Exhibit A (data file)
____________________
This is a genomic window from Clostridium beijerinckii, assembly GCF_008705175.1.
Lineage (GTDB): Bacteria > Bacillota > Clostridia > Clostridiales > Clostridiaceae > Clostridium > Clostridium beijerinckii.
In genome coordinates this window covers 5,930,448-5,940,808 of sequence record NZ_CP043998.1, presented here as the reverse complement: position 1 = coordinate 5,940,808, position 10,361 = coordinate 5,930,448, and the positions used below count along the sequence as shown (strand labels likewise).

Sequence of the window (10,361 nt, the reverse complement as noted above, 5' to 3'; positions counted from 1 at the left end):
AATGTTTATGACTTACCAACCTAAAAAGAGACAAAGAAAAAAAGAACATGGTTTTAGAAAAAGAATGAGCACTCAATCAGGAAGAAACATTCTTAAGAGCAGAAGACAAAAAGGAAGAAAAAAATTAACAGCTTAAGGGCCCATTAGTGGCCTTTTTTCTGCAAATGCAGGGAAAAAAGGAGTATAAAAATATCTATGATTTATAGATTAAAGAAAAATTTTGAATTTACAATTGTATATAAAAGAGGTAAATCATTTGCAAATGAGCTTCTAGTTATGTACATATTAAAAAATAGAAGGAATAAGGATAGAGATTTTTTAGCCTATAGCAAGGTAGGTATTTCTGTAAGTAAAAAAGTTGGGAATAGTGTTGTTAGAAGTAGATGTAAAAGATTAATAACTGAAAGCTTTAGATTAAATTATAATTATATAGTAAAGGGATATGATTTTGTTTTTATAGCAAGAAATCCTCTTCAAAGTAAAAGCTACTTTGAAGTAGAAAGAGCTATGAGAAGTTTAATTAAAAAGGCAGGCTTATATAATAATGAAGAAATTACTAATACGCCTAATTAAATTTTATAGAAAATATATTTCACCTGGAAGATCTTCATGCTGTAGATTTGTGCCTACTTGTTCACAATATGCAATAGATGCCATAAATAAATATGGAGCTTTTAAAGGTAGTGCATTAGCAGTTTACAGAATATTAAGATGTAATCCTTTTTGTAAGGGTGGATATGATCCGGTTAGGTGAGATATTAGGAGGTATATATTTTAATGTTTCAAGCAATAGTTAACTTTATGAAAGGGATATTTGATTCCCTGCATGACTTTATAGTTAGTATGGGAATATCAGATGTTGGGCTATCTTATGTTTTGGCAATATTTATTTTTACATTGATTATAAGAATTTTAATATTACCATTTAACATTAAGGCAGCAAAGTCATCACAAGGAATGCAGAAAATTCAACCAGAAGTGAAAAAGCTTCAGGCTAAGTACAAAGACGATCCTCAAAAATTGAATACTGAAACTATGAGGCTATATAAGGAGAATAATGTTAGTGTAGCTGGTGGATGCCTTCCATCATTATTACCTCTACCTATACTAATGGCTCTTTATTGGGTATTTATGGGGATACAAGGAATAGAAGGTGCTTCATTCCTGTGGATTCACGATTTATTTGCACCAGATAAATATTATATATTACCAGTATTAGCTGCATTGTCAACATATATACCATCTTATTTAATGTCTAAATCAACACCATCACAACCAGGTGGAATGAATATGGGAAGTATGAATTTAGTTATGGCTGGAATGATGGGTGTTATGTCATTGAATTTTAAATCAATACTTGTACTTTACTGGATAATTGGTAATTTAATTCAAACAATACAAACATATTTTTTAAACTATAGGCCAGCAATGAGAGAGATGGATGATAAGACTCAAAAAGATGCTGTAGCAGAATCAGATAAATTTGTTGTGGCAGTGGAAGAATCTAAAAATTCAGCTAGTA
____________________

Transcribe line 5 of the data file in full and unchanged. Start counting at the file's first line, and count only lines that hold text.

AATGTTTATGACTTACCAACCTAAAAAGAGACAAAGAAAAAAAGAACATGGTTTTAGAAAAAGAATGAGCACTCAATCAGGAAGAAACATTCTTAAGAGCAGAAGACAAAAAGGAAGAAAAAAATTAACAGCTTAAGGGCCCATTAGTGGCCTTTTTTCTGCAAATGCAGGGAAAAAAGGAGTATAAAAATATCTATGATTTATAGATTAAAGAAAAATTTTGAATTTACAATTGTATATAAAAGAGGTAAATCATTTGCAAATGAGCTTCTAGTTATGTACATATTAAAAAATAGAAGGAATAAGGATAGAGATTTTTTAGCCTATAGCAAGGTAGGTATTTCTGTAAGTAAAAAAGTTGGGAATAGTGTTGTTAGAAGTAGATGTAAAAGATTAATAACTGAAAGCTTTAGATTAAATTATAATTATATAGTAAAGGGATATGATTTTGTTTTTATAGCAAGAAATCCTCTTCAAAGTAAAAGCTACTTTGAAGTAGAAAGAGCTATGAGAAGTTTAATTAAAAAGGCAGGCTTATATAATAATGAAGAAATTACTAATACGCCTAATTAAATTTTATAGAAAATATATTTCACCTGGAAGATCTTCATGCTGTAGATTTGTGCCTACTTGTTCACAATATGCAATAGATGCCATAAATAAATATGGAGCTTTTAAAGGTAGTGCATTAGCAGTTTACAGAATATTAAGATGTAATCCTTTTTGTAAGGGTGGATATGATCCGGTTAGGTGAGATATTAGGAGGTATATATTTTAATGTTTCAAGCAATAGTTAACTTTATGAAAGGGATATTTGATTCCCTGCATGACTTTATAGTTAGTATGGGAATATCAGATGTTGGGCTATCTTATGTTTTGGCAATATTTATTTTTACATTGATTATAAGAATTTTAATATTACCATTTAACATTAAGGCAGCAAAGTCATCACAAGGAATGCAGAAAATTCAACCAGAAGTGAAAAAGCTTCAGGCTAAGTACAAAGACGATCCTCAAAAATTGAATACTGAAACTATGAGGCTATATAAGGAGAATAATGTTAGTGTAGCTGGTGGATGCCTTCCATCATTATTACCTCTACCTATACTAATGGCTCTTTATTGGGTATTTATGGGGATACAAGGAATAGAAGGTGCTTCATTCCTGTGGATTCACGATTTATTTGCACCAGATAAATATTATATATTACCAGTATTAGCTGCATTGTCAACATATATACCATCTTATTTAATGTCTAAATCAACACCATCACAACCAGGTGGAATGAATATGGGAAGTATGAATTTAGTTATGGCTGGAATGATGGGTGTTATGTCATTGAATTTTAAATCAATACTTGTACTTTACTGGATAATTGGTAATTTAATTCAAACAATACAAACATATTTTTTAAACTATAGGCCAGCAATGAGAGAGATGGATGATAAGACTCAAAAAGATGCTGTAGCAGAATCAGATAAATTTGTTGTGGCAGTGGAAGAATCTAAAAATTCAGCTAGTA